Roadmap WG

  • Andrew Hunt

    Andrew Hunt is a PhD student in the Jewett Lab at Northwestern University. His research centers on the use of Cell-Free Protein Synthesis to accelerate the pace of design and synthesis of new protein parts for synthetic biology. Andrew is a member of the EBRC Student and Postdoc Association Board and works as a liaison to the education working group.

  • Michael Koepke

    Michael is a pioneer in genetic engineering and strain development of gas fermenting organisms to convert carbon monoxide and carbon dioxide to useful products. His research on Clostridium ljungdahlii demonstrated for the first time that gas fermenting acetogens can be genetically modified and provided a first genome and genetic blueprint of such an organism.

    Since 2009, Michael is Director of Synthetic Biology at LanzaTech, a company that has developed a proprietary gas fermentation process that is revolutionizing the way the world thinks about waste carbon by treating it as an opportunity instead of a liability. Michael and his team are responsible for development of genetic tools and synthetic pathways as well as strain engineering of LanzaTech’s proprietary gas fermenting organisms to optimize performance of the process and expand the product portfolio. Michael leads several of LanzaTech R&D collaborations with both industrial and academic partners.

    Michael has over 15 years of experience working with clostridia and gas fermenting organisms and holds a Ph.D. in Microbiology and Biotechnology from University of Ulm, Germany. Michael authored over 100 patents and over 30 peer reviewed articles and book chapters. Michael also contributed as scientific advisor to the Joint Genome Institute (JGI) and co-organizer of international conferences as the 2018 Foundations of Systems Biology (FOSBE) and Biochemical and Molecular Engineering XXII and has been awarded the 2015 Presidential Green Chemistry Challenge award for Greener Synthetic Pathways by the US Environmental Protection Agency (EPA) and American Chemical Society (ACS).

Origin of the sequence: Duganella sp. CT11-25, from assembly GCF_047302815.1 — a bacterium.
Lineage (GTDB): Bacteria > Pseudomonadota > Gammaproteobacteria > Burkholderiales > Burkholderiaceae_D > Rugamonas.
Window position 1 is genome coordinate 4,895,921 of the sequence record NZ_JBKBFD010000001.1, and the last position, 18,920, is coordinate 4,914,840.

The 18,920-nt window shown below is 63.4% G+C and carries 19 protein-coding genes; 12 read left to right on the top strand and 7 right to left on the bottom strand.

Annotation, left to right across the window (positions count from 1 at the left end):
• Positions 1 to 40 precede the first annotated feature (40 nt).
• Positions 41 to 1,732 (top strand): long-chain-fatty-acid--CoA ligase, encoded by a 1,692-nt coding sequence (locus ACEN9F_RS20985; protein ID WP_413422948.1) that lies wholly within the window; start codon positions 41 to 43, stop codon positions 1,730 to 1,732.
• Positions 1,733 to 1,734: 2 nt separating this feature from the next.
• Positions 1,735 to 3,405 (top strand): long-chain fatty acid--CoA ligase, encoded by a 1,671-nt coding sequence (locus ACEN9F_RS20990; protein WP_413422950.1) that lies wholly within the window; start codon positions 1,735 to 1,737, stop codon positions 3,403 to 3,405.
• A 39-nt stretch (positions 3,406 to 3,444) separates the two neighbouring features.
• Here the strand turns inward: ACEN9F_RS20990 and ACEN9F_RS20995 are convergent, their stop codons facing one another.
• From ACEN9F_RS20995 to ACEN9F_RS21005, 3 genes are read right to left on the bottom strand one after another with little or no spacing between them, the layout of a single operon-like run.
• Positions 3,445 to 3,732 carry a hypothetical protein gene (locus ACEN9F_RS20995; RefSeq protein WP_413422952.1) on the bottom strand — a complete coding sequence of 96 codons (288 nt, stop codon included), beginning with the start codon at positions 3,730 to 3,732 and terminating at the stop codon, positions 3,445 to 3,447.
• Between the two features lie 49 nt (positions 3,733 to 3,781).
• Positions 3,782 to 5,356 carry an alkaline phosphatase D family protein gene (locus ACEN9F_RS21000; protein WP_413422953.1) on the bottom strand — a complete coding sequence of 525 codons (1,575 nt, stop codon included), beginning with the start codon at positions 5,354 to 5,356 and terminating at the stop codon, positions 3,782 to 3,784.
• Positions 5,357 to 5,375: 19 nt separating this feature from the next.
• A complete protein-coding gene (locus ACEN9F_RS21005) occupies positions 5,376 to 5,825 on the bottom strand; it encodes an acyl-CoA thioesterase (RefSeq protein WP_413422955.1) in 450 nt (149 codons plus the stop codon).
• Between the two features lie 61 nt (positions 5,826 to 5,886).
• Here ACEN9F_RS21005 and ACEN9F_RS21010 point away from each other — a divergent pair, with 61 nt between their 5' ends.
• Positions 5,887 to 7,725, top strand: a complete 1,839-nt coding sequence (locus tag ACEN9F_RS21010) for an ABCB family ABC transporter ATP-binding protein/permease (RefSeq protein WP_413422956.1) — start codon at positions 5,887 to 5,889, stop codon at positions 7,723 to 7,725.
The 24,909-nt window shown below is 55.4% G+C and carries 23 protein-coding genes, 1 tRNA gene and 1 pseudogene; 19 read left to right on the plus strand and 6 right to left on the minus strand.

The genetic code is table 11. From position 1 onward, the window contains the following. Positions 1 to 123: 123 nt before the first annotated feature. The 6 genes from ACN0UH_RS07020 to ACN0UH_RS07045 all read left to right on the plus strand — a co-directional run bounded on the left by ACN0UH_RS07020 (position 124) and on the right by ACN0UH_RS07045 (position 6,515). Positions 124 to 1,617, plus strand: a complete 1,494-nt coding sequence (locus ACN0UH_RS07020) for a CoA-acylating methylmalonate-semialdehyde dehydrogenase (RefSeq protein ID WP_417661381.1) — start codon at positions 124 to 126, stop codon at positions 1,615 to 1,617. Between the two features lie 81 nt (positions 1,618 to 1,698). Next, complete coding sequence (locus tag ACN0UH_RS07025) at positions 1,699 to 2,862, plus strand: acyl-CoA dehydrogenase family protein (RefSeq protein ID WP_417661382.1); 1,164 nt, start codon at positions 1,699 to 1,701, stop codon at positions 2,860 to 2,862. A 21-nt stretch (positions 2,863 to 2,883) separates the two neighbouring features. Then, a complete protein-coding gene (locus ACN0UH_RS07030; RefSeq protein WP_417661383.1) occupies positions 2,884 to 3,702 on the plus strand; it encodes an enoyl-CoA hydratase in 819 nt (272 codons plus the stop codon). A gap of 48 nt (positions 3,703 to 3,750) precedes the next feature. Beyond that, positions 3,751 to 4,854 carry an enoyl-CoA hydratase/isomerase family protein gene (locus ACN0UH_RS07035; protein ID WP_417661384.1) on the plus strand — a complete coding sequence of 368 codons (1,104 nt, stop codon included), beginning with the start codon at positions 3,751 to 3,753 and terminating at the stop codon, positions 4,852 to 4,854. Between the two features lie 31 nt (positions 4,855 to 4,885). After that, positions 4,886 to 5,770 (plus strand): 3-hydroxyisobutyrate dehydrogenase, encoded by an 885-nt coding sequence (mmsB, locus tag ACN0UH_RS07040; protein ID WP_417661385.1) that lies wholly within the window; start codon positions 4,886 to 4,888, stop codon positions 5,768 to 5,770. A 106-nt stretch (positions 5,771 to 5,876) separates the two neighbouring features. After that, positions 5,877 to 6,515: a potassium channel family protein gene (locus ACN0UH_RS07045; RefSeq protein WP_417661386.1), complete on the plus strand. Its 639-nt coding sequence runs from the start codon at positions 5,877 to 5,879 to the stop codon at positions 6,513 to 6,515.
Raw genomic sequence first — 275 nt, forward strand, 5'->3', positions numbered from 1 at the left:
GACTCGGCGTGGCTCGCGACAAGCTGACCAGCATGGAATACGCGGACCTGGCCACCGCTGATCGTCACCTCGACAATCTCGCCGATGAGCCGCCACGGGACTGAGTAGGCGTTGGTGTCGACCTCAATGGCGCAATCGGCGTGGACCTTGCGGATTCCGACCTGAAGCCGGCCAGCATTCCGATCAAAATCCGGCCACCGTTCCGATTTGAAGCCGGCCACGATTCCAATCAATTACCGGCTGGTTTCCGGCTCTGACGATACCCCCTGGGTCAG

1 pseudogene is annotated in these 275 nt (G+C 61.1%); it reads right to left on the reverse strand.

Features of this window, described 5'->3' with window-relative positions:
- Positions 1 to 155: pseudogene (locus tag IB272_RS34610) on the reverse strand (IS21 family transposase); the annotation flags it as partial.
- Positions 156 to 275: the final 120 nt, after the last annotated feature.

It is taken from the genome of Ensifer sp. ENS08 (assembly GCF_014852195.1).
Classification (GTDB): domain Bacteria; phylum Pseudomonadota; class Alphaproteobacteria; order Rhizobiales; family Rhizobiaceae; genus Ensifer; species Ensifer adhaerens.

• Mark Mimee

    Mark Mimee is an Assistant Professor in the Department of Microbiology and the Pritzker School of Molecular Engineering. His interest in microbial life began in Montreal, Canada, where he completed his Bachelor of Science in Microbiology & Immunology at McGill University. Inspired by the nascent field of synthetic biology, Mark pursued studies at the Massachusetts Institute of Technology, completing his PhD in Microbiology with Dr. Timothy Lu as an HHMI International Student Fellow and a Qualcomm Innovation Fellow. His research focuses on developing strategies to precisely engineer the activity and composition of the microbiota. His long-term vision is to implement these technologies to chart new basic and translational studies to exploit the microbiota for human health.

  • Rebecca Nugent

    Dr. Rebecca Nugent joined Twist Bioscience after spending many years in the biofuels and green chemicals industry. Dr. Nugent leads R&D teams at Twist Bioscience focused on the development of Synthetic Biology and Next-Generation Sequencing Target Enrichment (NGS TE) products. Dr. Rebecca Nugent received her Ph.D. in Molecular Biology from the University of Southern California, where she studied yeast genetics with an emphasis on genomic stability in Dr. Susan Forsburg’s lab. During her postdoctoral fellowship she developed life science tools through characterizing and engineering novel Restriction Enzymes at New England Biolabs.

  • David Nielsen